Staffing issues are most pressing in the three-star property market, where guests want no-frills prices but a clean and efficient environment. Hilton Hotels and other big players are addressing skills shortages with their own training programmes. Hilton operates a web-based ‘university’ and is looking for new markets in which to recruit future staff. Movenpick has started hiring in new markets such as Vietnam, Burma and Africa.

At the moment, there are shortages of four and five-star rooms in Dubai, Riyadh, Mecca and Medina during major festivals, holidays and events. A guaranteed flow of customers makes it less urgent for hotel managers to address the skills crisis. But this could change quickly if regional occupancy levels fall.

Branding expert Naseem Javed, president of ABC Namebank International, says one of the biggest challenges facing the emerging generation of regional hotel players is that they have done too little to differentiate themselves as brands. “The region has yet to produce a Hilton or a Marriott,” says Javed. “Yes, these are new brands and the landscape is wide open, but there is not yet a clear leader when it comes to creating an iconic regional brand. Hospitality is international because travel is international. And that forces regional hotel companies to play the game by international rules.”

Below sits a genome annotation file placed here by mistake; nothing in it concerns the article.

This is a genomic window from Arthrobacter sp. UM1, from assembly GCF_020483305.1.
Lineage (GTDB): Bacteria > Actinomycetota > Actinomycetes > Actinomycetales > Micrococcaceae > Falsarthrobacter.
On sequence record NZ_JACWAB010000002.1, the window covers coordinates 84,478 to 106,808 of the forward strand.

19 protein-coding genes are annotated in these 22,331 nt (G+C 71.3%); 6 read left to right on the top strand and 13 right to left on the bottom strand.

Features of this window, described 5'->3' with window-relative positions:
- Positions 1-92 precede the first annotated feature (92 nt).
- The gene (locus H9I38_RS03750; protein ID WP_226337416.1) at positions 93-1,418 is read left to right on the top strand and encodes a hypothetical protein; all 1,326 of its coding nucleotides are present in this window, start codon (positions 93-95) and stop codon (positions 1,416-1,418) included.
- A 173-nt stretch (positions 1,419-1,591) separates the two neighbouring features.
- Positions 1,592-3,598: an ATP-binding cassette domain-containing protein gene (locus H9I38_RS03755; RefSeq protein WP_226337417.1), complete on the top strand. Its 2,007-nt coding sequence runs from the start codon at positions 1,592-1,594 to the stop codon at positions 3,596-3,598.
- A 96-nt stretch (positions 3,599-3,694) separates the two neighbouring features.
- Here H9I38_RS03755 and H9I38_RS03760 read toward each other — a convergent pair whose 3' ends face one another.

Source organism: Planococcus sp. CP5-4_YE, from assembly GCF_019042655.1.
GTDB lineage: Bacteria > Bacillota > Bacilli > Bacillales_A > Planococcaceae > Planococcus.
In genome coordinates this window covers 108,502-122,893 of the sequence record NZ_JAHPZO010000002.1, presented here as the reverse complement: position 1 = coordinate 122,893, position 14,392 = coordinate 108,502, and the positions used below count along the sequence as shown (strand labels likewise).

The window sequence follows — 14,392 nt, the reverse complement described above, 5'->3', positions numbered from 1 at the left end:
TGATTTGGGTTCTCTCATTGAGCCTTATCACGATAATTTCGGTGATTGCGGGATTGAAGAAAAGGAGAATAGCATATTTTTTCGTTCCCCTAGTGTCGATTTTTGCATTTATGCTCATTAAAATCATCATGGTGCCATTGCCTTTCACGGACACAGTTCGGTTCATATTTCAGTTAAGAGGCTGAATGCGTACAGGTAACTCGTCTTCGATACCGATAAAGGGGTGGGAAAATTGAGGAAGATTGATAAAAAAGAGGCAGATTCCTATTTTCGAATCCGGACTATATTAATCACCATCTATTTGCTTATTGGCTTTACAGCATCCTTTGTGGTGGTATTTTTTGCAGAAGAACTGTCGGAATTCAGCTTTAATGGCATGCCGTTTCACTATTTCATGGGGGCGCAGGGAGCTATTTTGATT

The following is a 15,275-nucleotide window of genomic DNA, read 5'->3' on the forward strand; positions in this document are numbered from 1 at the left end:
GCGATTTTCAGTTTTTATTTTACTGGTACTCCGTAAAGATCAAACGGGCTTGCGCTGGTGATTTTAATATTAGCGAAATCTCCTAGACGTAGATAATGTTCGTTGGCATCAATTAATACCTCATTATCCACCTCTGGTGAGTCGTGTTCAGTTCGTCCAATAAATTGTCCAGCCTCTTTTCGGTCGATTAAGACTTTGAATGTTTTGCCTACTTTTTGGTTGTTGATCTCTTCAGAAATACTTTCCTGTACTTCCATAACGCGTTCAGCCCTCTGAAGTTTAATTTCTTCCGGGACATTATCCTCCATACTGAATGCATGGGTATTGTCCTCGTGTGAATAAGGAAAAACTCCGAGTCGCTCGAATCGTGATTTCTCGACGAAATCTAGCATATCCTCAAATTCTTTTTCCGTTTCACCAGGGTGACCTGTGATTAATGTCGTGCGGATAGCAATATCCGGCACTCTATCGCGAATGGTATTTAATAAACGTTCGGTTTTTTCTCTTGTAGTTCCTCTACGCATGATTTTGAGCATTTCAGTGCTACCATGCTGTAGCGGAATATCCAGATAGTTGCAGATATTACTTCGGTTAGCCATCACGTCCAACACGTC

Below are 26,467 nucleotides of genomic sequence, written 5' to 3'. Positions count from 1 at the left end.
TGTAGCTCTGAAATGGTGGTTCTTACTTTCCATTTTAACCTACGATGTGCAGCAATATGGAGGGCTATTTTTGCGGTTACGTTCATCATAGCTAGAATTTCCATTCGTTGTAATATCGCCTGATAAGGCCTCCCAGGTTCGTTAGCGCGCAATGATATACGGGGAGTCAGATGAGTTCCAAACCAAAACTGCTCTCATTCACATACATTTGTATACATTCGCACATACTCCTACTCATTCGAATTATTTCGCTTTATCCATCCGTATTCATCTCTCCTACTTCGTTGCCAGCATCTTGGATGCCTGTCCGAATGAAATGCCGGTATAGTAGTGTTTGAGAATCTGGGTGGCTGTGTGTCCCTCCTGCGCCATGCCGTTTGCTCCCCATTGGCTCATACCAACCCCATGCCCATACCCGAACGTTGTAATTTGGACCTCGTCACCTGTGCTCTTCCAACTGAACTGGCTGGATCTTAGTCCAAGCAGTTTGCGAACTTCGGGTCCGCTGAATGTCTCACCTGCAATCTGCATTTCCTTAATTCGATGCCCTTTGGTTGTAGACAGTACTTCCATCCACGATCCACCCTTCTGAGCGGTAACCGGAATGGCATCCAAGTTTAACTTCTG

Meanwhile, high levels of liquidity mean that Gulf investors also have money to buy into established brands. In 2006, Dubai International Capital (DIC) bought budget hotel chain Travelodge UK for £675m ($1.34bn), launching a £3.5bn drive to add 40 hotels a year to 2020, selling London room rates at £19 a night.